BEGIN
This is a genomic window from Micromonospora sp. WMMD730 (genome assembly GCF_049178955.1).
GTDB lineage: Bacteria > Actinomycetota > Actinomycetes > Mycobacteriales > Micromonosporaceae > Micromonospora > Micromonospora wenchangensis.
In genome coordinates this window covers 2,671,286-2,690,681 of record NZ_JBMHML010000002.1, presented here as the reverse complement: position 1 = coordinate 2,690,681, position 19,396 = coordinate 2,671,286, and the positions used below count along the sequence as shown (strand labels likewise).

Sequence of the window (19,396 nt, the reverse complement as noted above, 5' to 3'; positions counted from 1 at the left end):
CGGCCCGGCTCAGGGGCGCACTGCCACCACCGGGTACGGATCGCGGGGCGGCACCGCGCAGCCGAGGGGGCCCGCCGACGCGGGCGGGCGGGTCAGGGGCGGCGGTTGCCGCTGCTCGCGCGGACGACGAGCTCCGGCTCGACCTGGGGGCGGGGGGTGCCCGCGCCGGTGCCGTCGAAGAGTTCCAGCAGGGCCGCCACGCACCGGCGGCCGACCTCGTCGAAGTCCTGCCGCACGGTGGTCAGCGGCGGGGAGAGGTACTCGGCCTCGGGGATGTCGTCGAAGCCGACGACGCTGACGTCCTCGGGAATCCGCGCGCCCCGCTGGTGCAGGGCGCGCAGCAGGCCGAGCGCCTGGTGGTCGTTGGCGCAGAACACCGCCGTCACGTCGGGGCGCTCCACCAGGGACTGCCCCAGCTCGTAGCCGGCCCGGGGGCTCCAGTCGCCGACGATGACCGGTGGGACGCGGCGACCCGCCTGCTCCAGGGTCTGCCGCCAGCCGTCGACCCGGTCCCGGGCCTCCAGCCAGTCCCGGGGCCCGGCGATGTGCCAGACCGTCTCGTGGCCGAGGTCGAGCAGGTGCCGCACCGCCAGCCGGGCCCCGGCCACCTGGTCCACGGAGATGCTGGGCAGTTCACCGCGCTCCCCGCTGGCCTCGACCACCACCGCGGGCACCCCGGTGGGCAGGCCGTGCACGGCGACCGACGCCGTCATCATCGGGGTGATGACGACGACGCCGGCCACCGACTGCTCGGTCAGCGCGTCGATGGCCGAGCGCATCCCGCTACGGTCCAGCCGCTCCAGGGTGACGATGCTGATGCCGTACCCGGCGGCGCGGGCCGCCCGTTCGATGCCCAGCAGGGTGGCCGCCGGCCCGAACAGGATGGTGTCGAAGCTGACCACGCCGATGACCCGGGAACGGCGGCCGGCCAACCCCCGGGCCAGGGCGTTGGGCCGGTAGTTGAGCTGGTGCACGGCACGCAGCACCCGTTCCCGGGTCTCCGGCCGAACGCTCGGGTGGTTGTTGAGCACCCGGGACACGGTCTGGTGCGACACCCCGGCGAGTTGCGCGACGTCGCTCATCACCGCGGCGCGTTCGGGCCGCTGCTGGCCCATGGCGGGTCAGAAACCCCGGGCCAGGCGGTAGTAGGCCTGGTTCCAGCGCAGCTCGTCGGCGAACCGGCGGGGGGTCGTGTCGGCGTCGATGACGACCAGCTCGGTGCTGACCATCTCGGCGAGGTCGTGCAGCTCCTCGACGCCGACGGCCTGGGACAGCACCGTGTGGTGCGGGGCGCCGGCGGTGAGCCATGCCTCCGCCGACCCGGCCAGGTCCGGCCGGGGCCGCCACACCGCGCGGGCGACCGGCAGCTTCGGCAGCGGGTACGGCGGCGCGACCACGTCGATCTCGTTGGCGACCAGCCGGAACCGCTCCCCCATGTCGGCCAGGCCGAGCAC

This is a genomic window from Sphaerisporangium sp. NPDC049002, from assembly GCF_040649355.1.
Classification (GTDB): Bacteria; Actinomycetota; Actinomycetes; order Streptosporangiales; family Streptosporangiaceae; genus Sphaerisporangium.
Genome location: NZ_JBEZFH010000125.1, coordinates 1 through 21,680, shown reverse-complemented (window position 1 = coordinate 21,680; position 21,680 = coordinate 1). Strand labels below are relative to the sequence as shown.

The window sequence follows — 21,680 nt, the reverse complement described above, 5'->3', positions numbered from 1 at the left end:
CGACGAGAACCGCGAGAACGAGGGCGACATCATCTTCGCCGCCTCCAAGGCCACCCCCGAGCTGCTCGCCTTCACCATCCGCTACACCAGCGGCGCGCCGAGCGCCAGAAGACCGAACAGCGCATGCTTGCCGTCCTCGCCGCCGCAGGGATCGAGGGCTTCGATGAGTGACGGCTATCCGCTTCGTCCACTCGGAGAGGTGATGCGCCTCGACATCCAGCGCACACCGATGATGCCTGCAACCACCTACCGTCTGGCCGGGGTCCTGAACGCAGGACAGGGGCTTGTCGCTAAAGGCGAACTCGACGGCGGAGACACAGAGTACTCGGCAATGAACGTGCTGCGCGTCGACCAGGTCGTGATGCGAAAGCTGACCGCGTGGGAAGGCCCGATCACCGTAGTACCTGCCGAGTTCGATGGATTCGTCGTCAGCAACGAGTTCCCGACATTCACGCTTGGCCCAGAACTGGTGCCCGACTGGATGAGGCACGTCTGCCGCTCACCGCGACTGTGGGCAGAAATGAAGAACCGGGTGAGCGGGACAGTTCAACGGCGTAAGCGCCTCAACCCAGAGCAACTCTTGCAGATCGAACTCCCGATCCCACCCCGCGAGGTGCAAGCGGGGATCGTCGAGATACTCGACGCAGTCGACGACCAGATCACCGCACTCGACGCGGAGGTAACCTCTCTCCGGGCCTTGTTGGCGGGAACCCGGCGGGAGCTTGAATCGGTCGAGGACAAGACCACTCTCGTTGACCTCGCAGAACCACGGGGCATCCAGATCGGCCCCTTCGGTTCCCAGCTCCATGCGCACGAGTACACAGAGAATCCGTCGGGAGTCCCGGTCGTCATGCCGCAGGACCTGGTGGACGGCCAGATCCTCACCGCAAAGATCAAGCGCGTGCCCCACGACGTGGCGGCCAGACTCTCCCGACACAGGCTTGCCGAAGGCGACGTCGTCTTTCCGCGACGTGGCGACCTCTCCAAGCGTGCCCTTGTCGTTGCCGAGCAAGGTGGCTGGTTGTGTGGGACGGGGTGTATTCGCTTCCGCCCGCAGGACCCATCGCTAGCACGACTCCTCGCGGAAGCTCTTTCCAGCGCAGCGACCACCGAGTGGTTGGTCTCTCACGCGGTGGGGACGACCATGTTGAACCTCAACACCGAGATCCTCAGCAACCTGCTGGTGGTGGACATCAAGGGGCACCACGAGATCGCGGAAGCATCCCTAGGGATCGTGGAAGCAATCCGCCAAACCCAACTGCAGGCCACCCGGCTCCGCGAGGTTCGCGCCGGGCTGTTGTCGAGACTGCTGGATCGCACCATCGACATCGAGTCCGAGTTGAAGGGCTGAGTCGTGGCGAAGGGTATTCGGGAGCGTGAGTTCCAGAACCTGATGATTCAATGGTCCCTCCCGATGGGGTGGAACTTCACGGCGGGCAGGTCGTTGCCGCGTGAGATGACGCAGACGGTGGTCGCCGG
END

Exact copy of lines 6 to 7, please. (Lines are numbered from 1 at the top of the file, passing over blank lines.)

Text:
This is a genomic window from Sphaerisporangium sp. NPDC049002, from assembly GCF_040649355.1.
Classification (GTDB): Bacteria; Actinomycetota; Actinomycetes; order Streptosporangiales; family Streptosporangiaceae; genus Sphaerisporangium.